Here’s a book review for the latest book I have been reading this book – 3D Graphics with XNA Game Studio 4.0.
Disclaimer: I just want to say first of all, that I was contacted by the publisher to review this book. Use your own judgement on whether you want to buy the book or not.
I’ll admit, I was a little more excited to read/review this XNA book compared to the last one. Perhaps a bit of my personal background first, before I get digging too much into things.
I’ve been playing around with various bits of game programming for the last 10 years or so (excluding two years off for a mission for my church). In that time I’ve used DirectX 7, 8, and XNA since it’s second beta. 3D graphics have always been something of an interest of mine, and despite not being employed in the game industry or being too serious about game development as a hobby I do try to keep up on industry news and occasionally tool around with some graphics related programming. This book was especially up my alley, as I’ve been really wanting to dig in and do some 3D related programming with XNA.
After starting into the book, I discovered that it would be covering a decent number of differing topics, not necessarily directly related to one another. It’s more a similar collection of techniques than it is a continual flow of chapters like the previous XNA book that I reviewed. I’d liken it more to one of the GPU Gem series of books, but scaled down and all done in XNA.
The number and variety of techniques covered is pretty good, and it was indeed a good guide on how certain things are done. If there’s one thing that this book excels at, it’s covering a decent number of different techniques in just a few chapters. It nicely fills the gap between where the XNA tutorials that are included as part of the documentation leave off, and where other, more advanced tutorials pick up.
That being said, I do have one bone to pick with the book. In the third chapter of the book it covers how to light a scene with multiple lights. It never seems to call this a deferred renderer, which, to the best of my knowledge, is really what it is. Deferred shading is pretty cool stuff, but it does have some drawbacks – none of which are mentioned. Without having a background of screwing around with graphics programming for as long as I have, I can see that there might be a few spots that could readers could find difficult. When it really comes down to it, having a bit more theory behind something, as well as learning more of what it is good for/not good for never hurts.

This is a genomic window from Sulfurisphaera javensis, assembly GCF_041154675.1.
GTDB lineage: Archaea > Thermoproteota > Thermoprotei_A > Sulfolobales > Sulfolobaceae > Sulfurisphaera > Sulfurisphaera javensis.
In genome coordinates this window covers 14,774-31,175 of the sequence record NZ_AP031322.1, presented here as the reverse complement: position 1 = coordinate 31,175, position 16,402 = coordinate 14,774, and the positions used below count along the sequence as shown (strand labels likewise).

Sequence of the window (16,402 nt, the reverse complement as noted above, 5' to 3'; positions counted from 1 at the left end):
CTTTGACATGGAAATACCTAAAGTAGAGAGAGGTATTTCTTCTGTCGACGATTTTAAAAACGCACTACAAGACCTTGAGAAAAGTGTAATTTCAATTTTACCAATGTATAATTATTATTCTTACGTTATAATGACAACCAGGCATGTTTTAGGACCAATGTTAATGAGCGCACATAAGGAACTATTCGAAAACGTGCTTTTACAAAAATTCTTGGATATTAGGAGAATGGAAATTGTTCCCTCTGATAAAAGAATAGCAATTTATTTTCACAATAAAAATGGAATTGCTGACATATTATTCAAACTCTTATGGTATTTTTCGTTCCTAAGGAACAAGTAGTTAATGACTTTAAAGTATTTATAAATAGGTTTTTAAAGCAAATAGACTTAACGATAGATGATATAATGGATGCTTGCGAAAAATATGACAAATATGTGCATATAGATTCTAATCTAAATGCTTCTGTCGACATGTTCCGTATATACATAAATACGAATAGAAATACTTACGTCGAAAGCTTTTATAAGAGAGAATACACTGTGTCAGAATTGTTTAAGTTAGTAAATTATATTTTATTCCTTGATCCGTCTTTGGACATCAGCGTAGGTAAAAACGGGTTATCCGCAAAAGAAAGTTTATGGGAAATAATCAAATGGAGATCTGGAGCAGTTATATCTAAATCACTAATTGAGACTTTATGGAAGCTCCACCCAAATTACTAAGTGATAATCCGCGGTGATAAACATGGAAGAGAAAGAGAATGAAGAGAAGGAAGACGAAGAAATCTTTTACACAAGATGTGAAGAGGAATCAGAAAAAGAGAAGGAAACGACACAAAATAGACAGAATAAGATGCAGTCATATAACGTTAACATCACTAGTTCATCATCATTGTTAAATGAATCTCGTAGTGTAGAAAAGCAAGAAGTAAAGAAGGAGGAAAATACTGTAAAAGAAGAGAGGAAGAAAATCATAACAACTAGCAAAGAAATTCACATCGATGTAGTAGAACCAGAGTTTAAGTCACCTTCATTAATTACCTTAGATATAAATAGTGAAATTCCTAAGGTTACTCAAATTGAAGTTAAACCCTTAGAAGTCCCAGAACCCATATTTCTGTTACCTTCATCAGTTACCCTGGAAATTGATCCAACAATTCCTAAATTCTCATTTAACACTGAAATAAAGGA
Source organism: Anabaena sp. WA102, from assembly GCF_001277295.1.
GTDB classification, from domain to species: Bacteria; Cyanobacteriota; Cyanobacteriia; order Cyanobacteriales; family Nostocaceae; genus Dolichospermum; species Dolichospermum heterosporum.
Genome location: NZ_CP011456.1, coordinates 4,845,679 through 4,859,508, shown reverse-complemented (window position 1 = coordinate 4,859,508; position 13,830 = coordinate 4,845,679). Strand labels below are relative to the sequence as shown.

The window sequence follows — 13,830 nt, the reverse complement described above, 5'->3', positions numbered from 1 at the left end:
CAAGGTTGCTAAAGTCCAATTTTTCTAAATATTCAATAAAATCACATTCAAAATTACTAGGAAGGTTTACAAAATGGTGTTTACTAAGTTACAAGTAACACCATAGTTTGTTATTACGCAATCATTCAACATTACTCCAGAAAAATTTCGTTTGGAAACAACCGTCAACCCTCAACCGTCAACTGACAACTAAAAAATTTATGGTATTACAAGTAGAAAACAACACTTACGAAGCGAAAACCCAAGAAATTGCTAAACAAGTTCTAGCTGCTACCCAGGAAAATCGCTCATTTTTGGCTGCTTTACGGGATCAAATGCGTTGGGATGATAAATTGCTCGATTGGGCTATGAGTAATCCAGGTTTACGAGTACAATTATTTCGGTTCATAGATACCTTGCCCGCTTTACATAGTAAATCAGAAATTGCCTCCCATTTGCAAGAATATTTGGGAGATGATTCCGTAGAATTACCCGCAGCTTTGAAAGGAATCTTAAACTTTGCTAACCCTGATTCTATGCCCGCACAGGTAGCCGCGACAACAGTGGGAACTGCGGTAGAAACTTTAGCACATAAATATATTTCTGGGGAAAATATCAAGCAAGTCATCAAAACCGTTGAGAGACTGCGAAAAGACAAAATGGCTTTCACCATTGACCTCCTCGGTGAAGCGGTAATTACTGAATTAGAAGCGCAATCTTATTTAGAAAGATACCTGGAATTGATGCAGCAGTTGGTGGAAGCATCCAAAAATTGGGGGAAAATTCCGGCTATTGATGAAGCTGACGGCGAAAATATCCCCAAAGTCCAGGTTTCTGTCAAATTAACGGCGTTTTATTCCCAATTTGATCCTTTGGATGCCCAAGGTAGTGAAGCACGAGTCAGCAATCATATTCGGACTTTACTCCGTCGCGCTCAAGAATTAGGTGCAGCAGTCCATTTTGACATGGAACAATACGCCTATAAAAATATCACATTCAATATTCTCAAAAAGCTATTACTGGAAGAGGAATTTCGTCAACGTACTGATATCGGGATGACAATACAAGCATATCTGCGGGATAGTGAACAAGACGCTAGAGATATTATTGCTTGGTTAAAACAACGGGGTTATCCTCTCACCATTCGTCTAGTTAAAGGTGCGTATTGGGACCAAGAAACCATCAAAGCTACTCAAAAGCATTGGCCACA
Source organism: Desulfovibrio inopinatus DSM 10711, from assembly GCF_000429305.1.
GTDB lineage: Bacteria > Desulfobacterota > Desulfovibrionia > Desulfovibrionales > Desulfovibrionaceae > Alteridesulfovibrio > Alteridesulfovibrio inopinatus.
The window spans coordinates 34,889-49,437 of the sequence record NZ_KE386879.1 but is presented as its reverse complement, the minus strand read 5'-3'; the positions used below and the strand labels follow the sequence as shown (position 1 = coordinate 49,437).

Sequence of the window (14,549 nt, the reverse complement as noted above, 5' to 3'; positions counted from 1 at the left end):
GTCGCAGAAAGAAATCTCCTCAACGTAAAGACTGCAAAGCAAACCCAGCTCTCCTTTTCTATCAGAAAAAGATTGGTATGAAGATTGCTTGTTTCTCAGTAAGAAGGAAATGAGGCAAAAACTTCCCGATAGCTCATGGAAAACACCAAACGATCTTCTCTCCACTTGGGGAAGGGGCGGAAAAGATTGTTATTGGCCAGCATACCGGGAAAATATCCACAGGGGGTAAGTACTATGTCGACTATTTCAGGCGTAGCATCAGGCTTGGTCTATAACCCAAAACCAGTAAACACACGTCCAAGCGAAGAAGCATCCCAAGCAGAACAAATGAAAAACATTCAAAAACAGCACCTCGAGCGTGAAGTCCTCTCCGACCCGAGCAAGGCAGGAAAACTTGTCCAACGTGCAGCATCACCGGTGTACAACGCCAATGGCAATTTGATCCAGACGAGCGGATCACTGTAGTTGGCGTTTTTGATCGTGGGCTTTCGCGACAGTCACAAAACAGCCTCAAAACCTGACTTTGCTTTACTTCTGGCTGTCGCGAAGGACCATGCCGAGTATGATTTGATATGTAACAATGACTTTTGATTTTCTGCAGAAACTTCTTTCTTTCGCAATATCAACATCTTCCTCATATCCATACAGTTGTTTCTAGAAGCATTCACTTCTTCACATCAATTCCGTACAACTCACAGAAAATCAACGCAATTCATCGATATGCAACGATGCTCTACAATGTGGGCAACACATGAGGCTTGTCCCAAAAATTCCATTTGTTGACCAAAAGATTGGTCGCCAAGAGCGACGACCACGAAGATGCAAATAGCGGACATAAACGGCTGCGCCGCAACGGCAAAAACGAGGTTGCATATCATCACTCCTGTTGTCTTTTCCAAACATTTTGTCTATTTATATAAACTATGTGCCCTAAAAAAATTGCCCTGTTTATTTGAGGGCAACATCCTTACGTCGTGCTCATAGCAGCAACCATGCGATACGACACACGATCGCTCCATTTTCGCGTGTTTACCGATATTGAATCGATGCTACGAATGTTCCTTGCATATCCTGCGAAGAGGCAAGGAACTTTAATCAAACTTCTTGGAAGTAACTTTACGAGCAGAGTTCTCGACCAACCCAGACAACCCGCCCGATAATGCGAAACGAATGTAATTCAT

What this book is:
- A great collection of graphics programming techniques done in XNA that will help you get stuff on the screen, quick.
What this book isn’t:
- A collection of comprehensive theory behind certain graphics programming techniques
I would have no real reservations recommending this book to someone who was interested in doing some particular effects without caring too much for the underlying principles. That being said, there is a lot of material that can be found online for free on how to do similar things in XNA, so before you plunk down your hard earned cash it might not hurt to do a little research. If it looks like the book will suit your needs, go for it. If you do buy it, it’s not like the super-expensive reference books of the days of yore, so you won’t be out a lot of dough at the end of the day, and you’ll have a handy reference to some nifty effects in XNA 4.0.
On a slightly unrelated note, I am really starting to see how buying just an ‘e-copy’ of a book is a bit better than just a printed version. I threw the e-copy I had into my dropbox folder and had access to it at work, on my netbook (so I could read it while commuting) and at home. There are a few disadvantages – namely that you can’t easily write in the margins of an e-book, and that it doesn’t remember your page if you restart your machine or close Adobe Reader, but it might be worth sticking with just an e-copy for cost-savings alone, especially if you have things spread across three different machines like I do.